Written by: Beth Woodward, CC2K Books Editor
I just finished reading a (very!) dark romance titled The Tied Man by Tabitha McGowan, and I’m not quite sure what to make of it. Let me just start here: in my non-CC2K life, I write fiction, and my stories tend to land on the dark side of the spectrum more often than not. Violence and gore are common, and I may be known for starting pieces with a dead body or two. This has earned me more than a few weird looks from friends, family, and even members of my writing group.
I can’t even imagine the kinds of looks Tabitha McGowan gets.
The book description, courtesy of Amazon:
Lilith Bresson, an independent, successful young artist, is forced to travel from her home in Spain to the wild borderlands of northern England, to repay her feckless father’s latest debt by painting a portrait of the enigmatic Lady Blaine Albermarle.
On her first night at Albermarle Hall she meets Finn Strachan, Blaine’s ‘companion’, a cultured and hauntingly beautiful young man who seems to have it all. But Lilith has an artist’s eye, and a gift for seeing what lies beneath the skin. She soon discovers that Blaine is more gaoler than lover, and if the price is right, depravity has no limits.
As the weeks pass, Lilith finds that she too is drawn into the malign web that her patron has spun, yet against the odds she forges a strong friendship with the damaged, dysfunctional Finn. In a dark, modern twist to an age-old story, Lilith Bresson proves that sometimes it’s the princess who needs to become the rescuer.
Please note that this storyline contains depictions of drug abuse, violence and non-consensual sex.
(For the record, the description is really, really not kidding about the last part.)
The book is being categorized by Amazon as a romance, although I’m not sure that’s the appropriate designation. The romance between Lilith and Finn is certainly an integral part of the story, but to me it feels more like psychological thriller or horror. Most of the romance readers I know are looking for something escapist. This is definitely not it. It feels like Nora Ephron and Chuck Palahniuk got together and had a love child. But for me, someone who revels in the darkness, this was not a bad thing. The story is well outside the normal boundaries of romance, but that made it more engaging.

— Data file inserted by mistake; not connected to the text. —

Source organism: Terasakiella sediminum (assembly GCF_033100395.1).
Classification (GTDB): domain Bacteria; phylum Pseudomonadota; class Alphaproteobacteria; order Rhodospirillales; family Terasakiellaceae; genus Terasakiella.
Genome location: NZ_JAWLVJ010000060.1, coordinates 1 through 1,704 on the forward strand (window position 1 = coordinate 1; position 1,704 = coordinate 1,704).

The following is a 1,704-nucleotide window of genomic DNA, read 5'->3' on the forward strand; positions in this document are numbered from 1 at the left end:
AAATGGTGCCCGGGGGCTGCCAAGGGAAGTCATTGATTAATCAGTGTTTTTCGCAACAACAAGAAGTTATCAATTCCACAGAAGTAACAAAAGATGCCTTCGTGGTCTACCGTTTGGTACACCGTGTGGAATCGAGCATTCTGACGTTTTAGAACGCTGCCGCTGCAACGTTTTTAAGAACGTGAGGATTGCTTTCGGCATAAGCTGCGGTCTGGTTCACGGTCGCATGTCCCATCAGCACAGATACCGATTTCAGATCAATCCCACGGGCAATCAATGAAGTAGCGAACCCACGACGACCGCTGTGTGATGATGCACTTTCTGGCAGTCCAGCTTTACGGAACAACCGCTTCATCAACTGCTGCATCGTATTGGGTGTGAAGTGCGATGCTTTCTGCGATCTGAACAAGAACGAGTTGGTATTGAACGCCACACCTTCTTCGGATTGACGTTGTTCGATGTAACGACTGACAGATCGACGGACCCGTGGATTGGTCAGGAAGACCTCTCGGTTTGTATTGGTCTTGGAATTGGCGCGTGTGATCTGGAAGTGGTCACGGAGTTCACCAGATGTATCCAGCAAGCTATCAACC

The book is compulsively readable. From the time I started until the time I finished, I couldn’t put the book down. The characterizations, especially of Finn and Lilith, are great. McGowan avoids falling into the trap of making Lilith into an angel devoid of personality whose only role is to save Finn, a common trap romance writers often fall into. Lilith is short-tempered, sometimes thoughtless, and has a troubled past of her own. She’s also just as trapped at Albermarle Hall as its other “employees.”
And Finn…what can I say about Finn? Years of continual abuse have taken him out of the normal “damaged hero” realm to another level altogether. Finn holds himself together (barely) with a steady stream of drugs and alcohol, and even that’s not enough to stop him from frequently lashing out at the few people who care about him. A few times in the story, Blaine—a villainess with a kind of unredeemable evilness that seems straight out of a Grimm Brothers’ fairy tale—tells Lilith that Finn is not damaged, but broken, that there is nothing left of him to save. I couldn’t help but wonder whether she was right. Still, Finn is a sympathetic and likeable character, especially as the affection between him and Lilith grows.
The book seems to run counter to the current trend of BDSM-themed romances, in that all such encounters portrayed in the book are both purposefully violent and definitely non-consensual. I didn’t take this as necessarily a condemnation of the BDSM culture: Finn’s participation is forced, and in BDSM-themed romances, it’s very clear that both parties enjoy the exchanges. But some people might read it that way, so it’s something to be aware of going in.
I did have a few minor issues with the book. McGowan has this tendency to write long stretches of uninterrupted conversation, which sometimes caused me to lose track of who was speaking or even whose point-of-view we were in. (The story alternates between Lilith and Finn’s first-person narration.) This is a pet peeve of mine, writing-wise, and McGowan does it quite a bit.
I also had difficulty suspending my disbelief at times. Although it is explained and portrayed very consistently in the story, I had trouble buying that Blaine was able to psychologically manipulate so many people into doing her bidding, and that she was able to find so many “guests” not only capable of the kind of sadism shown in the story, but who get off on it. Lilith seems to be the first person to object to Finn’s treatment. In a less compelling novel, this might have been a bigger issue. But I was so wrapped up in finding out what happens to Lilith and Finn, so engaged with and attached to their characters, that I barely noticed while I was reading.
The last time I felt so messed up by a book was when I read Gone Girl by Gillian Flynn. The Tied Man has a more optimistic ending than that one, but it still felt like the book was…unfinished somehow. It’s not a cliffhanger, and the plot came to a natural conclusion. But there are so many things left unresolved at the end of the book that I couldn’t help but feel like Lilith and Finn’s story wasn’t finished yet. So I was very pleased to learn that McGowan is working on a sequel, titled Unbound. I can’t wait to read it.
This book is not for people who prefer their romances to be all sunshine and lollipops. But if you are the kind of person who likes darkness before the light, or someone who really wants characters to earn their happy endings, this might be one to try.